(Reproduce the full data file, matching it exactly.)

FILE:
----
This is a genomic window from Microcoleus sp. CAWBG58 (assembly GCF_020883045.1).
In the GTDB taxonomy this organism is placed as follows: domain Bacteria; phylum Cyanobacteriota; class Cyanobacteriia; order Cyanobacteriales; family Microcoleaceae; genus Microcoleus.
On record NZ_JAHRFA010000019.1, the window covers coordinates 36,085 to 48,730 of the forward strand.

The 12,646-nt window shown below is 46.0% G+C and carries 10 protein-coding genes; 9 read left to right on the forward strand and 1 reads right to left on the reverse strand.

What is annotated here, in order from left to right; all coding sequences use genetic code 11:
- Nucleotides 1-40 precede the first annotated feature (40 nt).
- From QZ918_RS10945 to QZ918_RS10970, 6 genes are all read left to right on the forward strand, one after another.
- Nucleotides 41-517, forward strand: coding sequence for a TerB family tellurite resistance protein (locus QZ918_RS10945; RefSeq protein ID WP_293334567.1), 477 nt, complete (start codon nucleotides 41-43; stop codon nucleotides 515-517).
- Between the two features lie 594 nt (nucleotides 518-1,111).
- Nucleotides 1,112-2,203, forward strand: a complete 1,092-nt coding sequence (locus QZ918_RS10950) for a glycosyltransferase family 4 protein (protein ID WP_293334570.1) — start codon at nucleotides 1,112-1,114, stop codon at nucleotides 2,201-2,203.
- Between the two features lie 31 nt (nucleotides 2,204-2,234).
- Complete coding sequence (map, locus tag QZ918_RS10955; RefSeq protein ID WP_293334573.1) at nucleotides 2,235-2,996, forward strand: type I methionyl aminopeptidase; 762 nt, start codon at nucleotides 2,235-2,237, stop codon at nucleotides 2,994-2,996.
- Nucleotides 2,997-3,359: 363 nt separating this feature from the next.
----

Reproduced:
This is a genomic window from Microcoleus sp. CAWBG58 (assembly GCF_020883045.1).
In the GTDB taxonomy this organism is placed as follows: domain Bacteria; phylum Cyanobacteriota; class Cyanobacteriia; order Cyanobacteriales; family Microcoleaceae; genus Microcoleus.
On record NZ_JAHRFA010000019.1, the window covers coordinates 36,085 to 48,730 of the forward strand.

The 12,646-nt window shown below is 46.0% G+C and carries 10 protein-coding genes; 9 read left to right on the forward strand and 1 reads right to left on the reverse strand.

What is annotated here, in order from left to right; all coding sequences use genetic code 11:
- Nucleotides 1-40 precede the first annotated feature (40 nt).
- From QZ918_RS10945 to QZ918_RS10970, 6 genes are all read left to right on the forward strand, one after another.
- Nucleotides 41-517, forward strand: coding sequence for a TerB family tellurite resistance protein (locus QZ918_RS10945; RefSeq protein ID WP_293334567.1), 477 nt, complete (start codon nucleotides 41-43; stop codon nucleotides 515-517).
- Between the two features lie 594 nt (nucleotides 518-1,111).
- Nucleotides 1,112-2,203, forward strand: a complete 1,092-nt coding sequence (locus QZ918_RS10950) for a glycosyltransferase family 4 protein (protein ID WP_293334570.1) — start codon at nucleotides 1,112-1,114, stop codon at nucleotides 2,201-2,203.
- Between the two features lie 31 nt (nucleotides 2,204-2,234).
- Complete coding sequence (map, locus tag QZ918_RS10955; RefSeq protein ID WP_293334573.1) at nucleotides 2,235-2,996, forward strand: type I methionyl aminopeptidase; 762 nt, start codon at nucleotides 2,235-2,237, stop codon at nucleotides 2,994-2,996.
- Nucleotides 2,997-3,359: 363 nt separating this feature from the next.